Featured Interview With Ty Johnston
Tell us a little about yourself. Where were you raised? Where do you live now?
Originally from central Kentucky, I spent 20 years as a newspaper editor in Ohio, West Virginia and Kentucky before settling in North Carolina where I have worked as a fiction writer full time for the last decade. Yes, as can be expected, I read and write a lot, but I also enjoy longswording, mountain biking, antiquing (stop shuddering), and plenty of other hobbies and pastimes. Pets? Sure. I’ve got a house rabbit named Fuzzbucket, and there’s a cat who keeps showing up at my back porch every morning because I feed her.
At what age did you realize your fascination with books? When did you start writing?
I can never recall a period in which I did not love reading. Even in my earliest years, I was reading comic books and kids’ books. I think the first novel I ever read was Black Beauty by Anna Sewell, and I probably would have been about 7 years old at that point. I started writing short fiction in college when I was 19; my astronomy class had a paper due and the professor said we could write a short story, something I’d been meaning to do for some time, so I used that as a push to write my first short story. I began my first novel a few years later, wrote about a third of it, then set it aside thinking I would return to it eventually; eventually came 23 years later, though it was not the first novel I finished, which was my first Kron Darkbow novel, City of Rogues.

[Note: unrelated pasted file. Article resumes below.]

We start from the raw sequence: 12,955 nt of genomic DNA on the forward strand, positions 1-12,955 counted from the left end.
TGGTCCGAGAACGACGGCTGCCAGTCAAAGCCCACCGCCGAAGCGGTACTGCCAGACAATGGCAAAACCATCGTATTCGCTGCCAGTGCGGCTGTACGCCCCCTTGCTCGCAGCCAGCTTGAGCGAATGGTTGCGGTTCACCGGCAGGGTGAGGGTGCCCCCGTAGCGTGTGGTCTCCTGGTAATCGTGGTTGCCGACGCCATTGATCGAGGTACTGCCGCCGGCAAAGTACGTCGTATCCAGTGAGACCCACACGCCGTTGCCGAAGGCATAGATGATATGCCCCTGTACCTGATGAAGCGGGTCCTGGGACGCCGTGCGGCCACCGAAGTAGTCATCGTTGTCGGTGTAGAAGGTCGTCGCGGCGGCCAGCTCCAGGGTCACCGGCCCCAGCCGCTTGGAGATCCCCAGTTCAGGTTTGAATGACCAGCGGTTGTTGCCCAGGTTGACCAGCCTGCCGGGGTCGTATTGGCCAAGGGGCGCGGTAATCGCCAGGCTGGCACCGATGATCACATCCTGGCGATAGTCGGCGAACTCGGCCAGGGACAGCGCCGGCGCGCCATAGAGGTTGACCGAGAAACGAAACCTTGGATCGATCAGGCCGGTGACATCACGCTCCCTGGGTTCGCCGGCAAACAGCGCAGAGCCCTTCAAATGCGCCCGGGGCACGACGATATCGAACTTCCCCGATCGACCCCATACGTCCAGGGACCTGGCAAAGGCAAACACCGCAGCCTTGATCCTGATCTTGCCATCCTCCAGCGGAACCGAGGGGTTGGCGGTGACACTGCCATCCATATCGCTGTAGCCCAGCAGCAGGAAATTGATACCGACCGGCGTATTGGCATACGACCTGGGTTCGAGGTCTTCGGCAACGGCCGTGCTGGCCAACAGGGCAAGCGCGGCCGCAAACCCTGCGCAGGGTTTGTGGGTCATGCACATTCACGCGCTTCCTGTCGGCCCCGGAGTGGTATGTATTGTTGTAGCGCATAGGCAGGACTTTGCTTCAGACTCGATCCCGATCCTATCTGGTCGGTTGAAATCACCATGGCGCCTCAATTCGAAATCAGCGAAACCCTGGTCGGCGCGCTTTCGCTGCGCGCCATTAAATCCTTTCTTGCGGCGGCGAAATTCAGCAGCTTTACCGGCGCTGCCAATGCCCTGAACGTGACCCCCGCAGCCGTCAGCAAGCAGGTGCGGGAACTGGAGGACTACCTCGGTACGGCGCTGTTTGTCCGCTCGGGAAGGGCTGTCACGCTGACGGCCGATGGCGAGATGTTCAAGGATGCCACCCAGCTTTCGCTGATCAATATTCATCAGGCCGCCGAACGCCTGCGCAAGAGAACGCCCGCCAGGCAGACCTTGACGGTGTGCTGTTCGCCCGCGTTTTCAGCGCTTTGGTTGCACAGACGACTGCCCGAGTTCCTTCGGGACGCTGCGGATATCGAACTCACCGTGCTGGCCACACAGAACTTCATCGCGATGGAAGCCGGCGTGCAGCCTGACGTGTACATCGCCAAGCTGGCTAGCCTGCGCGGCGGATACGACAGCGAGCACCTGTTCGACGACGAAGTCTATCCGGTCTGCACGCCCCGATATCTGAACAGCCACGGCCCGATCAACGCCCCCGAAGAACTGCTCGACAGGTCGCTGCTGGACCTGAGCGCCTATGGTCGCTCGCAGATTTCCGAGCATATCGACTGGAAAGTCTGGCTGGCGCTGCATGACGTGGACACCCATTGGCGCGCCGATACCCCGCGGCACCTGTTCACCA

Who are your favorite authors to read? What is your favorite genre to read. Who Inspires you in your writings?
Favorite authors? Hmm, Stephen King, Alexandre Dumas, Steve Goble, Steven Erikson, Robert E. Howard, Fred Saberhagen, Ed McBain, Louisa May Alcott … I could go on. My favorite genres are fantasy and horror, though I’ll read just about anything and have a particular fondness for the police procedural novels of Ed McBain. As for who inspires me, this might sound cliched, but everyone. Really, I’m inspired by different people from different walks of life all the time.
Tell us a little about your latest book?
My most recent novel, The God Sword, is a fantasy tale that follows a general Kavrik who lays hands upon the famed God Sword of his world. When he does this, he finds himself with a particular brand of immortality. He can die or be killed, but he will be return to life in the body of the next person to touch the sword, though obviously this doesn’t spell anything good for the individual who touched the sword. Kavrik’s path is a road of faith, lost in the world and looking for faith, all while forces work against him while some possibly also provide aid. In the end, without giving anything away, Kavrik has to decide what he is going to believe, especially when any evidence he could base a decision upon is limited. Oh, yeah, and there are some sword fights along the way.
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